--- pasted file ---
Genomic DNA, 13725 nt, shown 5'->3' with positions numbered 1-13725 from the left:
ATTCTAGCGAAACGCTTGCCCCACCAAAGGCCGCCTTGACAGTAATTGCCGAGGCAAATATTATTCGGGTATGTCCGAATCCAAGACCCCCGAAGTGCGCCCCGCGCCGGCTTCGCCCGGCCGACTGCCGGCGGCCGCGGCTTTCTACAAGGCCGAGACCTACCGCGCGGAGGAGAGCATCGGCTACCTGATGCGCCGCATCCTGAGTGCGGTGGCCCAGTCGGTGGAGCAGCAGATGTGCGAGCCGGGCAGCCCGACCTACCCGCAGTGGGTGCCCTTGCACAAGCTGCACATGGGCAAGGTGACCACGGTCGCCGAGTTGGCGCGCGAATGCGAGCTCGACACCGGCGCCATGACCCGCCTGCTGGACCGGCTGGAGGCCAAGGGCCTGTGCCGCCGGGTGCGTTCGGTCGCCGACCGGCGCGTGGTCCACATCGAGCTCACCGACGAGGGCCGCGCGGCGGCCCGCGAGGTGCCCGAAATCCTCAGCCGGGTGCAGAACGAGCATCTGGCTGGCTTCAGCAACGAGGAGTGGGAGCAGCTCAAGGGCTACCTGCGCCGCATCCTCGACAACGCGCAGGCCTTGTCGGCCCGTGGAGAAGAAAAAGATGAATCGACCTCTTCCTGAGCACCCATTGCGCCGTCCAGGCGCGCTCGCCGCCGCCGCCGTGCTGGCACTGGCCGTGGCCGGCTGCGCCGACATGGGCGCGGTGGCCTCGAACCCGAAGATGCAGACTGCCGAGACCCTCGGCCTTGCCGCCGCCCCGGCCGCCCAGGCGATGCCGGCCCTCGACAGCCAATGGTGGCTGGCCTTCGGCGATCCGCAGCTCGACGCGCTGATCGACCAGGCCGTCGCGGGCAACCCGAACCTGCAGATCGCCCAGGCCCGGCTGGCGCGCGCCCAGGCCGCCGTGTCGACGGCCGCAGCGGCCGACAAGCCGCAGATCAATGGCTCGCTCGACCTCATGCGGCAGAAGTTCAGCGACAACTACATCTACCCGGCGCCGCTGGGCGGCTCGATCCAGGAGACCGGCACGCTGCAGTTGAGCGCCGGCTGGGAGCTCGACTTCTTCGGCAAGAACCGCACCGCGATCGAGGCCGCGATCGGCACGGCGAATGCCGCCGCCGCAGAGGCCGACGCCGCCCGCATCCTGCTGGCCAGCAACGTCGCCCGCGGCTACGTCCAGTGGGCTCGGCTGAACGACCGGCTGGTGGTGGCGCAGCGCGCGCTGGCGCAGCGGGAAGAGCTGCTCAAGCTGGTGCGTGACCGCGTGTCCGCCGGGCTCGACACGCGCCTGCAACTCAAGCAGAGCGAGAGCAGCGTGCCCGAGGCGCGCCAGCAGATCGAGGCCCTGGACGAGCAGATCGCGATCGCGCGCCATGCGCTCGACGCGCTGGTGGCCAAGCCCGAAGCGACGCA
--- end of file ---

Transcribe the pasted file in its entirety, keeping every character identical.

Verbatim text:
Genomic DNA, 13725 nt, shown 5'->3' with positions numbered 1-13725 from the left:
ATTCTAGCGAAACGCTTGCCCCACCAAAGGCCGCCTTGACAGTAATTGCCGAGGCAAATATTATTCGGGTATGTCCGAATCCAAGACCCCCGAAGTGCGCCCCGCGCCGGCTTCGCCCGGCCGACTGCCGGCGGCCGCGGCTTTCTACAAGGCCGAGACCTACCGCGCGGAGGAGAGCATCGGCTACCTGATGCGCCGCATCCTGAGTGCGGTGGCCCAGTCGGTGGAGCAGCAGATGTGCGAGCCGGGCAGCCCGACCTACCCGCAGTGGGTGCCCTTGCACAAGCTGCACATGGGCAAGGTGACCACGGTCGCCGAGTTGGCGCGCGAATGCGAGCTCGACACCGGCGCCATGACCCGCCTGCTGGACCGGCTGGAGGCCAAGGGCCTGTGCCGCCGGGTGCGTTCGGTCGCCGACCGGCGCGTGGTCCACATCGAGCTCACCGACGAGGGCCGCGCGGCGGCCCGCGAGGTGCCCGAAATCCTCAGCCGGGTGCAGAACGAGCATCTGGCTGGCTTCAGCAACGAGGAGTGGGAGCAGCTCAAGGGCTACCTGCGCCGCATCCTCGACAACGCGCAGGCCTTGTCGGCCCGTGGAGAAGAAAAAGATGAATCGACCTCTTCCTGAGCACCCATTGCGCCGTCCAGGCGCGCTCGCCGCCGCCGCCGTGCTGGCACTGGCCGTGGCCGGCTGCGCCGACATGGGCGCGGTGGCCTCGAACCCGAAGATGCAGACTGCCGAGACCCTCGGCCTTGCCGCCGCCCCGGCCGCCCAGGCGATGCCGGCCCTCGACAGCCAATGGTGGCTGGCCTTCGGCGATCCGCAGCTCGACGCGCTGATCGACCAGGCCGTCGCGGGCAACCCGAACCTGCAGATCGCCCAGGCCCGGCTGGCGCGCGCCCAGGCCGCCGTGTCGACGGCCGCAGCGGCCGACAAGCCGCAGATCAATGGCTCGCTCGACCTCATGCGGCAGAAGTTCAGCGACAACTACATCTACCCGGCGCCGCTGGGCGGCTCGATCCAGGAGACCGGCACGCTGCAGTTGAGCGCCGGCTGGGAGCTCGACTTCTTCGGCAAGAACCGCACCGCGATCGAGGCCGCGATCGGCACGGCGAATGCCGCCGCCGCAGAGGCCGACGCCGCCCGCATCCTGCTGGCCAGCAACGTCGCCCGCGGCTACGTCCAGTGGGCTCGGCTGAACGACCGGCTGGTGGTGGCGCAGCGCGCGCTGGCGCAGCGGGAAGAGCTGCTCAAGCTGGTGCGTGACCGCGTGTCCGCCGGGCTCGACACGCGCCTGCAACTCAAGCAGAGCGAGAGCAGCGTGCCCGAGGCGCGCCAGCAGATCGAGGCCCTGGACGAGCAGATCGCGATCGCGCGCCATGCGCTCGACGCGCTGGTGGCCAAGCCCGAAGCGACGCA